-- David James (firstname.lastname@example.org), January 08, 2002.
Hey, great to find another Luther Burbank fan! Yes, he did throw thousands, even ten thousand or more, seedlings for every one that he kept. He looked to the seedlings themselves for which to keep and which to throw into the burn pile. Keepers had strong, straight trunks or stems, good branch formation, etc. If you look at rootstocks and comapre them with a named variety, they rootstocks do have a wild, scrubby appearance in leaves, branches, and so on- they look wild.
It reminds me of our work with dairy goats- plain headed, or frail, scrubby looking goats almost always never produce well. After a while you can look at the month old kids and have a pretty good idea of who will be a keeper and who is not worth keeping to freshen. I have given some a chance anyway, any then wondered why I bothered, the weedy looking kids were no better as adults than as kids. Luther Burbank was the same way with his plants. He had the experience to know what good productive stock should look like, and he also had a very clear idea of what he wanted when he made a cross. If the offspring didn't show what he was looking for, he got rid of them!
-- Rebekah (email@example.com), January 12, 2002.
I got some pearseeds from the genbank at Corvallis, these are from different inetresting types such as some Asian cultivars and hybrids af variuos pyrus. I will be growing these seedlings to try and find som new fuits, I´m also trying to get a number of plum seeds from various types of plums collected from the whole world from the genbank at Davies, California. I love the idea of developing new fruits. Keith Held, Denmark, Europe
-- Keith Held (L.Held@mail.tele.dk), December 20, 2003.
Antanoka apple does come pretty true from seeds, or so I have read and been told by and old farmer who tried it. Antanovka is not one of the best apples to start with though. There are also some good named varieties that are from Antanovka x well known varieties. I have concidered a backcross of those hybrids to Antanovka. This would give an Antanovka-like gene pool that has been enriched with greater variation in the positive direction. Also a few of the dwarfing rootstocks used in noirthern Europe are from Antonovka x EM9 and other common (in the USA) dwarfing rootstocks. So the groundwork is laid, and the breeding stock is available. Also Yellow Delicious X Johnathan gives good seedlings, on the average.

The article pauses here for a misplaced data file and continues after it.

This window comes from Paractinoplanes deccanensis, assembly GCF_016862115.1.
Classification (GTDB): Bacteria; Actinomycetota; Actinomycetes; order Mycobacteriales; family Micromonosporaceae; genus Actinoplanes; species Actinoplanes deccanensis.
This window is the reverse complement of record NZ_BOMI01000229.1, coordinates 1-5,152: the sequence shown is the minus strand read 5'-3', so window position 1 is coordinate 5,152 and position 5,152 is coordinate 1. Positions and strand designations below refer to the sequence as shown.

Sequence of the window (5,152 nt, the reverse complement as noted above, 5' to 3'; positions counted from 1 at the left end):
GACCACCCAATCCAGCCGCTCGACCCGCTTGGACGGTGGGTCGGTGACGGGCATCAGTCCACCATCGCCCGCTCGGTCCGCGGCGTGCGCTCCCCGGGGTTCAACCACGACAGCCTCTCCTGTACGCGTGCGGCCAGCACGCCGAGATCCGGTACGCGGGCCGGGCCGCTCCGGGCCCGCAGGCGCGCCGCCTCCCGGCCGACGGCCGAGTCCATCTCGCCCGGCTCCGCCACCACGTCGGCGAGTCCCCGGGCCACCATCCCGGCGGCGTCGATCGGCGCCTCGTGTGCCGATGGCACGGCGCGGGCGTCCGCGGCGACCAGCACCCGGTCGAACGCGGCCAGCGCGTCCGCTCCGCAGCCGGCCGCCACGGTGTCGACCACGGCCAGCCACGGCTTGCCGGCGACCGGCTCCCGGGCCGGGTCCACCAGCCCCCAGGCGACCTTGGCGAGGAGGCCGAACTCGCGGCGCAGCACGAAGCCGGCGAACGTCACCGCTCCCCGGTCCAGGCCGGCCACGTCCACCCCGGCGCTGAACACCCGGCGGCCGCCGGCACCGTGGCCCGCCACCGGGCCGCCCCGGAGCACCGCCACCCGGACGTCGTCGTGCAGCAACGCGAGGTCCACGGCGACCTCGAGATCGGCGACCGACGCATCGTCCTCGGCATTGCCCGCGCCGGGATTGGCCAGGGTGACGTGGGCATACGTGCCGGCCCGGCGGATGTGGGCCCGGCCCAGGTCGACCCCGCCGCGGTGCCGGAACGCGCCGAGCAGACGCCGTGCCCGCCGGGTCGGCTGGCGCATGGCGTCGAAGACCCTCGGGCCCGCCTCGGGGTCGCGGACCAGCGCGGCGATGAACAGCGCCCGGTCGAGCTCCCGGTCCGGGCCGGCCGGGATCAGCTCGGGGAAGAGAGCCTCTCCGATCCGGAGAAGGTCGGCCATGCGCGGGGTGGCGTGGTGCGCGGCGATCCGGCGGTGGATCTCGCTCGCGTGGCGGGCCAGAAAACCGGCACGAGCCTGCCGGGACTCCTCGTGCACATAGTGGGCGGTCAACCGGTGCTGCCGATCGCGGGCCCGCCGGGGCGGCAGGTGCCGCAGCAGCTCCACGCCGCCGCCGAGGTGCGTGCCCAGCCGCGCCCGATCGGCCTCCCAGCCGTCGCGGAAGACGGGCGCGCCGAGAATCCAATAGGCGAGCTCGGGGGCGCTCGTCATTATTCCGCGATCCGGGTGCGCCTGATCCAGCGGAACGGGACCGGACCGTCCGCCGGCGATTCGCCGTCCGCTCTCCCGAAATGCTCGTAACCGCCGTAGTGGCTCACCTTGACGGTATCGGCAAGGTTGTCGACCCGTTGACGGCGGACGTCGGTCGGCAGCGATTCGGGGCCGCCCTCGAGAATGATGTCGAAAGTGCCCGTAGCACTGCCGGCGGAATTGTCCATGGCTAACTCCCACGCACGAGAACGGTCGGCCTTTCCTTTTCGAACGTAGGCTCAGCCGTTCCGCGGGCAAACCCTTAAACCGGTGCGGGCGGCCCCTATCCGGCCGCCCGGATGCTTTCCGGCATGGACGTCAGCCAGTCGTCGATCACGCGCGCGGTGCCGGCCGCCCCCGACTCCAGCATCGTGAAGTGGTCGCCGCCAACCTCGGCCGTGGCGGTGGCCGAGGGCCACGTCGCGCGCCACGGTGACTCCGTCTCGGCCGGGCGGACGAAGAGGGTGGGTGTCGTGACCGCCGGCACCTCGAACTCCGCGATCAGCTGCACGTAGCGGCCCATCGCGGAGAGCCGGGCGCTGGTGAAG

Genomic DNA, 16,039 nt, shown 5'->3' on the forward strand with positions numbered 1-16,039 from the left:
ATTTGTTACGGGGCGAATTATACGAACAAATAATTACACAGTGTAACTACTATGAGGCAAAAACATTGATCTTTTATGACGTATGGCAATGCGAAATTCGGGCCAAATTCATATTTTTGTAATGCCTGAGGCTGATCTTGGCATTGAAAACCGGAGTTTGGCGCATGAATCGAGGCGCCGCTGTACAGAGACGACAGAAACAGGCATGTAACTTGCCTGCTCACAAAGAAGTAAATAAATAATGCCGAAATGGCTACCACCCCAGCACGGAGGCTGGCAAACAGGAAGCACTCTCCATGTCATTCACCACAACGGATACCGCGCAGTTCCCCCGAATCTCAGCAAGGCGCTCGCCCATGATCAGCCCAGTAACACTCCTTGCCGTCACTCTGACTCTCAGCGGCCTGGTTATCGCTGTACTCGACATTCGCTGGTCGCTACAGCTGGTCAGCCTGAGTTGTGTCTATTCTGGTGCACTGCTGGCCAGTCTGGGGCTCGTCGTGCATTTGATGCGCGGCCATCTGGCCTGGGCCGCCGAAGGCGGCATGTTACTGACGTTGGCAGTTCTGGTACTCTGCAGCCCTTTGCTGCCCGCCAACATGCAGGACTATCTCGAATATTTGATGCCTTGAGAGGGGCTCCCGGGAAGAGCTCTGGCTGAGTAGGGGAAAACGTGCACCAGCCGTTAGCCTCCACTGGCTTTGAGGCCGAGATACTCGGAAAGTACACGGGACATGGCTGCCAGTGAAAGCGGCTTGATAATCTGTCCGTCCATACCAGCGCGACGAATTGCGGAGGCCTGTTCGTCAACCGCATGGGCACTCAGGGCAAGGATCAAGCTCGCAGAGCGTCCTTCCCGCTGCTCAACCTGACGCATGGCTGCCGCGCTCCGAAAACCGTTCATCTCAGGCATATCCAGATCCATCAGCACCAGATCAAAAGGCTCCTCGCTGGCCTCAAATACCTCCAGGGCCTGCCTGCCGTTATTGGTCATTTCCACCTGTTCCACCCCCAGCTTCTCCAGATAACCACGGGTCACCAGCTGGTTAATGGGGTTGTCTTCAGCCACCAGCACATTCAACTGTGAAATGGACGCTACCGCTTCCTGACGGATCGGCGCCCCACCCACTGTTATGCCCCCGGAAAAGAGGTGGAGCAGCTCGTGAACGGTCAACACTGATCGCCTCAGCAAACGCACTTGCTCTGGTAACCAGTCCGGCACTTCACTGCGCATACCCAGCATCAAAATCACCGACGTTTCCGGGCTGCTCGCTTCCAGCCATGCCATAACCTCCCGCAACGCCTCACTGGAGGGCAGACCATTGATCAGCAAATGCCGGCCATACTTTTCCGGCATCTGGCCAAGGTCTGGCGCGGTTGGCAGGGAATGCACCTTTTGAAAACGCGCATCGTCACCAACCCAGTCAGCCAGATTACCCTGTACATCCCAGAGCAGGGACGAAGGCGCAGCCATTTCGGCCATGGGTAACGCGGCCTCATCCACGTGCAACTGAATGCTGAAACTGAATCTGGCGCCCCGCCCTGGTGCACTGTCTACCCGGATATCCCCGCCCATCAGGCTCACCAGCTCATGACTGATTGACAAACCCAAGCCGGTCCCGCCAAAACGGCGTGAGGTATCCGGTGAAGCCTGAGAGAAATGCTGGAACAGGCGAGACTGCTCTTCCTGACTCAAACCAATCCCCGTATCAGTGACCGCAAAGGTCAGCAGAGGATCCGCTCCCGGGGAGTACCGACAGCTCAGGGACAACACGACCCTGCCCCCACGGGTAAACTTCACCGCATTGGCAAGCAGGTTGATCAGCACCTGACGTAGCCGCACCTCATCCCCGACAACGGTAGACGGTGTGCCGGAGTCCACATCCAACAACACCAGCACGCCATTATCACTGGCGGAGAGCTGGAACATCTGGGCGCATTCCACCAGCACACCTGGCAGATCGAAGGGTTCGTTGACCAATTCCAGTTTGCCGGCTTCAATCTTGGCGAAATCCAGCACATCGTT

Barlett x Beure de Anjou and Bartlett x Bosc gives good seedlings. This I read in a book on fruit breeding. It said that the cheap unnamed pear trees available 50 years ago from mail order catologues were just seedlings from this cross. The pears were being grown for processing and the seeds collected and grown out because they were pretty good. Customers seemed saticfied.
Peaches, unlike apples and pears and plums are normally self- pollinated. The variety Elberta, according to a book on fruit breeding, come "90% cannot be told from the Elberta in commerce". I have grown and eaten Elberta seedlings. They are as good as Elberta, the few I have grown. There are some other varieties that are grown from seed, Glen Drowns at Sandhills Preservation Center (I don't think that name is exact)has one.